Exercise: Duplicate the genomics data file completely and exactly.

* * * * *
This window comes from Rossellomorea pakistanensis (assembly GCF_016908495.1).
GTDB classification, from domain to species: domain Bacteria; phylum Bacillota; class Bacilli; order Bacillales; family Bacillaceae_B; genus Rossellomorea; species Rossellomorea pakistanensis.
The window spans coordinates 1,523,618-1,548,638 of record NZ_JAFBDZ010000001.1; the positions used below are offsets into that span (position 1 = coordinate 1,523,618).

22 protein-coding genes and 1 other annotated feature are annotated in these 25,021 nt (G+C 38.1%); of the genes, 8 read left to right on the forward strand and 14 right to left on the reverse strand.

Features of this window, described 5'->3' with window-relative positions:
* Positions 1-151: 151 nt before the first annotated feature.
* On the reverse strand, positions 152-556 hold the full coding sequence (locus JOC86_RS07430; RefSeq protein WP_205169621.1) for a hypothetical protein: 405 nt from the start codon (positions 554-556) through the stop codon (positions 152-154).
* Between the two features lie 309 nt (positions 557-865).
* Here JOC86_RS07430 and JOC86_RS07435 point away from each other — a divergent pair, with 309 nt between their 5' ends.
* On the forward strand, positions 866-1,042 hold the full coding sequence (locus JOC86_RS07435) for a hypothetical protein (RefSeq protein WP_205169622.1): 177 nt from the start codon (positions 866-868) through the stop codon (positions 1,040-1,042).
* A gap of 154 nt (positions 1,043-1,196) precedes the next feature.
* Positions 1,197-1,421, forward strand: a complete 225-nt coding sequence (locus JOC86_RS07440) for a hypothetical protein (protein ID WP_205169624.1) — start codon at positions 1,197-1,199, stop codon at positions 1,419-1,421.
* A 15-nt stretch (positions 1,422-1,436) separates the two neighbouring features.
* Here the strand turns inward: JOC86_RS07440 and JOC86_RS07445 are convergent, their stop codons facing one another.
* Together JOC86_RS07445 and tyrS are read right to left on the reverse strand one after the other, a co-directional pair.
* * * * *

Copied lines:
This window comes from Rossellomorea pakistanensis (assembly GCF_016908495.1).
GTDB classification, from domain to species: domain Bacteria; phylum Bacillota; class Bacilli; order Bacillales; family Bacillaceae_B; genus Rossellomorea; species Rossellomorea pakistanensis.
The window spans coordinates 1,523,618-1,548,638 of record NZ_JAFBDZ010000001.1; the positions used below are offsets into that span (position 1 = coordinate 1,523,618).

22 protein-coding genes and 1 other annotated feature are annotated in these 25,021 nt (G+C 38.1%); of the genes, 8 read left to right on the forward strand and 14 right to left on the reverse strand.

Features of this window, described 5'->3' with window-relative positions:
* Positions 1-151: 151 nt before the first annotated feature.
* On the reverse strand, positions 152-556 hold the full coding sequence (locus JOC86_RS07430; RefSeq protein WP_205169621.1) for a hypothetical protein: 405 nt from the start codon (positions 554-556) through the stop codon (positions 152-154).
* Between the two features lie 309 nt (positions 557-865).
* Here JOC86_RS07430 and JOC86_RS07435 point away from each other — a divergent pair, with 309 nt between their 5' ends.
* On the forward strand, positions 866-1,042 hold the full coding sequence (locus JOC86_RS07435) for a hypothetical protein (RefSeq protein WP_205169622.1): 177 nt from the start codon (positions 866-868) through the stop codon (positions 1,040-1,042).
* A gap of 154 nt (positions 1,043-1,196) precedes the next feature.
* Positions 1,197-1,421, forward strand: a complete 225-nt coding sequence (locus JOC86_RS07440) for a hypothetical protein (protein ID WP_205169624.1) — start codon at positions 1,197-1,199, stop codon at positions 1,419-1,421.
* A 15-nt stretch (positions 1,422-1,436) separates the two neighbouring features.
* Here the strand turns inward: JOC86_RS07440 and JOC86_RS07445 are convergent, their stop codons facing one another.
* Together JOC86_RS07445 and tyrS are read right to left on the reverse strand one after the other, a co-directional pair.